Tiger Woods shot 66 yesterday (September 20th) to tie for the lead at the Tour Championship. Tiger is a golf polymath. He is at least good at every aspect of golf and he is excellent at many of them.
Golf is the exception. You do not need to be a polymath to run your business or your life.
If you wanted to beat Tiger at golf and could organize the game your way, you would do it by having surrogates for each aspect. You become the strategist/leader of a large specialized team.
Standing on the first tee, you might pick long hitting Bubba Watson to drive to a distant target area. He can do that but not necessarily every time. About 60% in the fairway. On the other hand, Bo Van Pelt hits it 20 yards shorter but in the fairway 66% of the time. Option A is Bubba because there is an advantage when right. Bo as Option B because less chance of catastrophe and not a lot of give up on distance. Maybe you need to consider who will hit the next shot. Steve Stricker leads in proximity to the hole and he might not care if he hits it 145 yards or 165 yards. Brandt Snedeker or Luke Donald will be putting. Brian Gay or Ian Poulter is ready if we need to scramble. (Maybe a Bubba miss would not be that horrific) Jim Furyk is the utility guy. Big team. Hard to think about it.
Nonetheless, you could expect to beat Tiger by using specialists who come and go as needed.
In our lives and businesses, why then, do we insist on doing so many things ourselves? Even things we know too little about.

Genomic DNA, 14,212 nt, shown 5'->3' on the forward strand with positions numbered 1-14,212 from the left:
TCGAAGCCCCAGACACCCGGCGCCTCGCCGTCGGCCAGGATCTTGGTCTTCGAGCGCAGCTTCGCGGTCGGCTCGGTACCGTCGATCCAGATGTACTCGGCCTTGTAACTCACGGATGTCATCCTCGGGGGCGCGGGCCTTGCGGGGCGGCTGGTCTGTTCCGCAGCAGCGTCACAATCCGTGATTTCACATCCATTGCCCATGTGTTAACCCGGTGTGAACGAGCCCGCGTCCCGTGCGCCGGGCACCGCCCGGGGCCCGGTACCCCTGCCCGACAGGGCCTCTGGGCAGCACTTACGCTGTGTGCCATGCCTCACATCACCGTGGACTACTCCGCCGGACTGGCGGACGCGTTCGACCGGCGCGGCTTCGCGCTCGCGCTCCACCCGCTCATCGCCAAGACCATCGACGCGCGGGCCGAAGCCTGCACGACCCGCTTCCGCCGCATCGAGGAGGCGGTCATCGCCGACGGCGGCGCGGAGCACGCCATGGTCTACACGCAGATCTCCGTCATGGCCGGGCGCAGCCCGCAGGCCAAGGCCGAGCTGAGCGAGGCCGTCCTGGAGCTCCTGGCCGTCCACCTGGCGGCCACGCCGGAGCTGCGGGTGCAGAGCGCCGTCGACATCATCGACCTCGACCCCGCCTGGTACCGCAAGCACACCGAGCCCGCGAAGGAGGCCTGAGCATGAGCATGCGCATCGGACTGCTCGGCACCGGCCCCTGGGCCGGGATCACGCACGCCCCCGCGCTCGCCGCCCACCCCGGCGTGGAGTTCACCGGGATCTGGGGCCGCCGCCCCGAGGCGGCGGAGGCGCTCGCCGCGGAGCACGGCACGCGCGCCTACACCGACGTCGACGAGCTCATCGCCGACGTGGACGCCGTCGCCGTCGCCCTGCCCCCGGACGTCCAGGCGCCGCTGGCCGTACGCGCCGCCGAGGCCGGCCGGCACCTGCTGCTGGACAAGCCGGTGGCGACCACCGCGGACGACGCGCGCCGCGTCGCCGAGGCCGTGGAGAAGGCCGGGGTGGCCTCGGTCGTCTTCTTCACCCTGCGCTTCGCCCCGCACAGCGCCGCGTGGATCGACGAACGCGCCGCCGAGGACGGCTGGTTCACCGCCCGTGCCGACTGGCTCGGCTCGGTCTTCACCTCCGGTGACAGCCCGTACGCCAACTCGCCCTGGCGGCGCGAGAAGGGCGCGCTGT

Do-It-Yourself is a trap. It is leftover from our agricultural heritage where a successful farmer had to be able to do most of the tasks himself because he could not rely on others in remote communities. That is not how it is in our interconnected world.
You should not prepare your own will, do your own tax return, prepare your own financial plan, invest by yourself or perform a root canal on a molar. Funny how the plan, the will and the investments are okay but the root canal is not. Do you think the others are easier or it will not hurt if you make a mistake? You might want to think about that.
Things are more complicated now. Our experience and old knowledge might not be very useful. A few years ago, a mechanic told me that I should not touch anything under the hood of my car unless it was liquid. Saturday afternoon mechanics are not allowed.
Our European friends seem to know this instinctively. An Italian bricklayer is not likely to do his own plumbing and a German plumber is not going to build a rec room.
Independence is not a blessing all of the time. You will not get very good at the things you do only a few times. Buy Specialists. It is cheaper.
Last of all, you can be good at things but not necessarily best at them. Hire help that can get the mundane done, and spend your time on your best best. You will enjoy it more and you will earn enough to pay someone else to do the other things.
End of lesson. Dismissed for the weekend.
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